?

Log in

No account? Create an account

Previous Entry | Next Entry

Three better habits lately

My stress and anxiety levels in recent months have been so much lower than last year's. I could yet stand to improve my overall happiness, but "equanimity" does now describe me far more often than it used to. As a result of being calmer, I sleep better, which means I have more energy and don't get sick as often, so my physical health's much improved too.

There are lots of changes I've made, large and small, that I would say have contributed to this improvement. But here are a nice tidy three:

1. Ditching Facebook (and not replacing it with some equally time-devouring online activity). I've discussed this in previous posts. But just in case you wanted an update, I still think this was a fabulous, wondrous move, on par with breaking up with a toxic friend. (In fact, it basically WAS breaking up with a toxic friend. Or at least, a conglomerate of mostly non-toxic people who, together, somehow added up to one gigantic toxic friend.) I miss it less and less with each passing month. I'm stronger in my solitude; I have wise thoughts and am happy to keep them to myself or tell them to someone I know in real life rather than feeling any need to rush online and share.

[Edited to clarify: I'm not calling any individuals "toxic friends." I'm fond of everyone I was friends with on FB, and am happy that I'm still in touch with many of them via the *several* other ways available to us these days. It's the Facebook environment as a whole that I'm calling toxic. Too many posts, too much snark, too much drama, too much getting messaged and tagged for unnecessary reasons, too much intrusion on my work and thoughts. It felt like being trapped at a loud party I wasn't allowed to leave. Not everyone has that experience on FB, clearly, but that's what mine was like. So I post this because if anyone else is suspecting FB is detrimental to their peace of mind, I want them to know it's quite possibly so. And I want them to feel healthier too, so I do recommend reconsidering one's relationship with the site. Not with the people, necessarily--that's not the same issue.]

2. Meditating every day, or almost every day.

(I have yet to achieve the Avatar state, however.)

Yeah, meditation's all trendy and stuff these days. In fact, I hesitate to even mention that I do it, because it's so ridiculously trendy, except I must recommend it because the results are marvelous. I really do feel calmer and more compassionate on average, even with just 5 or 10 minutes a day of sitting with my eyes closed and somewhat half-assedly telling my thoughts, "Shush, come back and focus on the breath, and stop replaying that hilarious YouTube video from earlier." The practice of noticing what my thoughts are doing in the first place is the valuable part, it would seem. And though noticeable progress did take months in my case, it was so worth it. I would sooner go back to Facebook than stop meditating now. (Yes, even that!)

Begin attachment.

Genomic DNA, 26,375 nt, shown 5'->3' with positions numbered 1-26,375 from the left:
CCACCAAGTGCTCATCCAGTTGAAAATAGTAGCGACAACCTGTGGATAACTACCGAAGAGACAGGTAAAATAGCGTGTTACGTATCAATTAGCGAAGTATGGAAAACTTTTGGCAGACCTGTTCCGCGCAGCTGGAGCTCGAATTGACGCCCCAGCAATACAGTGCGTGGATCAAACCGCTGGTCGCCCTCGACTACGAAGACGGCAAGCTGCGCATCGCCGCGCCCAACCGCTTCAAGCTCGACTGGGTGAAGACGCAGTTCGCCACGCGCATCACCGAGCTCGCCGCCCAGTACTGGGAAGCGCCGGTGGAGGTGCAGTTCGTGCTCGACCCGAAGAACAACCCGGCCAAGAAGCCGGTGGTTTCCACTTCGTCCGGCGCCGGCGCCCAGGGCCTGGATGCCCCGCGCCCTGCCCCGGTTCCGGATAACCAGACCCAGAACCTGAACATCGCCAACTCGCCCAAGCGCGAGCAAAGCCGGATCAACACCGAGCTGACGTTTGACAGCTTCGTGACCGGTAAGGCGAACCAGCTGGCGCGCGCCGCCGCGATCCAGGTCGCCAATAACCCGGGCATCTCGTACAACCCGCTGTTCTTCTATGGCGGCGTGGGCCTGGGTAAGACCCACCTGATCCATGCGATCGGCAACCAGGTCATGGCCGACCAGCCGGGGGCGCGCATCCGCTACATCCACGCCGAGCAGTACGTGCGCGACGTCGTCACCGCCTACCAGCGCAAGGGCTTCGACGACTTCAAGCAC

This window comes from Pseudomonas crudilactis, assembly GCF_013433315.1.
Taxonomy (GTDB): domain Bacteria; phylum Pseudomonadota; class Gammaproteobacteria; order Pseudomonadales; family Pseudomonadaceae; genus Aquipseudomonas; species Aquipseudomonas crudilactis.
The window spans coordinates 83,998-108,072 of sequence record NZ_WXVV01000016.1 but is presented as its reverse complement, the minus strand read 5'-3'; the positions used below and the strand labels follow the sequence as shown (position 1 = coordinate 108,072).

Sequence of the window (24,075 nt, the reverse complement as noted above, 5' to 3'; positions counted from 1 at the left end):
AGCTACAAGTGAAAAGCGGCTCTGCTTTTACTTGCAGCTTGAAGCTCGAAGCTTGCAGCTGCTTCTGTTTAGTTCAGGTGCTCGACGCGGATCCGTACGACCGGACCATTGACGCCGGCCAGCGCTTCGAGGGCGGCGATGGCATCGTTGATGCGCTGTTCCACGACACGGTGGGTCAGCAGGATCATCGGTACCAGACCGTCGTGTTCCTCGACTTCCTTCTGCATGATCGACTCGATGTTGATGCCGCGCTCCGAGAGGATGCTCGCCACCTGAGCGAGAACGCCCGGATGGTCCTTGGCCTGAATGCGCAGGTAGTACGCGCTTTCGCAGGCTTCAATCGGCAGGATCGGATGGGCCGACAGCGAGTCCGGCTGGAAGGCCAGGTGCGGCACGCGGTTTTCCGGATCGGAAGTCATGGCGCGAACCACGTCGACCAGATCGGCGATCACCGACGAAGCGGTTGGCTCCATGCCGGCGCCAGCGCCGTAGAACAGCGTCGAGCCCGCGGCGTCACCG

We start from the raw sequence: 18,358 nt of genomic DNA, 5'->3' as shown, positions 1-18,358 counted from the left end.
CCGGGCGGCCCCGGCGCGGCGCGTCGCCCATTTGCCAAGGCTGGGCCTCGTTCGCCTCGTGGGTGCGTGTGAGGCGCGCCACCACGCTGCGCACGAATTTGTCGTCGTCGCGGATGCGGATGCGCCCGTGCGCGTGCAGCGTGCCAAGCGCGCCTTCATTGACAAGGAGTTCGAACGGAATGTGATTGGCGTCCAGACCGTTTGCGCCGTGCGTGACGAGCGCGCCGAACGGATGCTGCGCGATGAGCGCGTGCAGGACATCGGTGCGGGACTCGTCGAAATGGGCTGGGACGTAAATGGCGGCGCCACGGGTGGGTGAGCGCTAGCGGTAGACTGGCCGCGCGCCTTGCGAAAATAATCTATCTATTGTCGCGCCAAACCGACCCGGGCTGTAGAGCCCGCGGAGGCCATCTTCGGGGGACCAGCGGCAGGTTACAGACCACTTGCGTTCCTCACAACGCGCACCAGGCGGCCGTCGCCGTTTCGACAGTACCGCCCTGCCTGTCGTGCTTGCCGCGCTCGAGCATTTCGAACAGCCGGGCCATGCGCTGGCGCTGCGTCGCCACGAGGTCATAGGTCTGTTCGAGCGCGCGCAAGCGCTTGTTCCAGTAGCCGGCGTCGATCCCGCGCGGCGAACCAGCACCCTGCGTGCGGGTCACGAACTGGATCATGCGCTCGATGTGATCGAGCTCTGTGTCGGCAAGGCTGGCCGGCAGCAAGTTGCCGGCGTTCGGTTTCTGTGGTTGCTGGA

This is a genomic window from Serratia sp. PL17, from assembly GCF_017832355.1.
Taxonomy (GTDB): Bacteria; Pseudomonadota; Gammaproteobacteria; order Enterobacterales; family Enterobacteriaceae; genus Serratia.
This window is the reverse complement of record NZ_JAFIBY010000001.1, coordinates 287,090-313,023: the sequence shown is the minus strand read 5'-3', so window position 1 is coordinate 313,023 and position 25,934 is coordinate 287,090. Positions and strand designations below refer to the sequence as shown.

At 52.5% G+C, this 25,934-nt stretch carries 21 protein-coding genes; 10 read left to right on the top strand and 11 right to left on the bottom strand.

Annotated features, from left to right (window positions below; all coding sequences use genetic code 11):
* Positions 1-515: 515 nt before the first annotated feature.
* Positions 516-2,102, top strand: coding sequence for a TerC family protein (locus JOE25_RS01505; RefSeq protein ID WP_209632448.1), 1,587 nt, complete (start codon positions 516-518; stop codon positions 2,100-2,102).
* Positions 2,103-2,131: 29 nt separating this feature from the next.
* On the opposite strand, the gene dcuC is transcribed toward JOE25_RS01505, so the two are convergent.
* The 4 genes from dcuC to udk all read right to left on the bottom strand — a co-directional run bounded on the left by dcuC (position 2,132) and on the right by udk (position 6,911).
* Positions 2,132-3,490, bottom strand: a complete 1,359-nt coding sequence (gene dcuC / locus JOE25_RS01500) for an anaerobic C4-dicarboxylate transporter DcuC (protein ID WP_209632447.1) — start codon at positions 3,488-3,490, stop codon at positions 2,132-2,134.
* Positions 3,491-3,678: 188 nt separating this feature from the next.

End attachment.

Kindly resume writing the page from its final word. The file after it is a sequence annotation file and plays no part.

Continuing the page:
3. Cool tip I heard somewhere that works: when feeling stressed in a rushing-around, not-enough-time kind of way, I intentionally slow down, to the degree of doing something fully three times slower than I have to. It wouldn't make sense to take your whole day that slow, of course, but doing one minor task that slow, as a token gesture, shows your brain that it's okay; taking 45 seconds instead of 15 seconds to put away the bread isn't going to make the world collapse. Also it buys you a little time to think, breathe, get your next move figured out. It works. I like it.

Calm down, world. Calm down.

Comments

mariole
Nov. 11th, 2015 02:20 pm (UTC)
Wow, Tip #3 is awesome! I'm sure I'll find some item to practice that on today. I can go months without looking at FB, so I don't have that habit. (Love the toxic friend analogy!) Mine is watching familiar videos over and over; we all seem to have some time-wasting vice.

About meditation, though. I'm really happy that it's "trendy". I'm laughing because when George Harrison brought awareness of Eastern music and meditation to the West, everyone thought he was a kook (well, obviously not _everyone_). Flash forward to the 80s: I was having a stressful time at work and my doctor _prescribed meditation_ for me instead of medication. So I enrolled in a class, and bingo. BP down 20 points first year, 10 the next. Normal. Wow.

I still practice, albeit irregularly, because it does just what it says. It soothes, reduces stress, and I find it deeply relaxing. There's a yoga camp fairly near me and I make it up there periodically to bask in the wonderful aura of a practicing community.

I'd say you're doing wonderfully. Thanks so much for sharing your journey with us. :)

Edited at 2015-11-11 02:22 pm (UTC)
mollyringle
Nov. 11th, 2015 03:42 pm (UTC)
Hee, true about Harrison making it trendy first! :D And that's fabulous that a doctor actually prescribed meditation for you, and that it worked! A yoga camp sounds like a blissful place. That's something I could look for, or at least proper classes. Right now I'm just using one of the many available meditation apps, at home with my earbuds, but even that makes a huge difference.

I actually first got acquainted with meditation in the '90s, via a college class. But I didn't practice regularly at all until lately. For too long it was the kind of thing about which I'd think, "Yeah, I know, I should do that. I'll try that again. Sometime."

I wouldn't worry too much about watching familiar videos over and over. Some time-wasting, sure, but it's far more soothing than the frenetic culture of likes-and-comments-in-real-time on FB.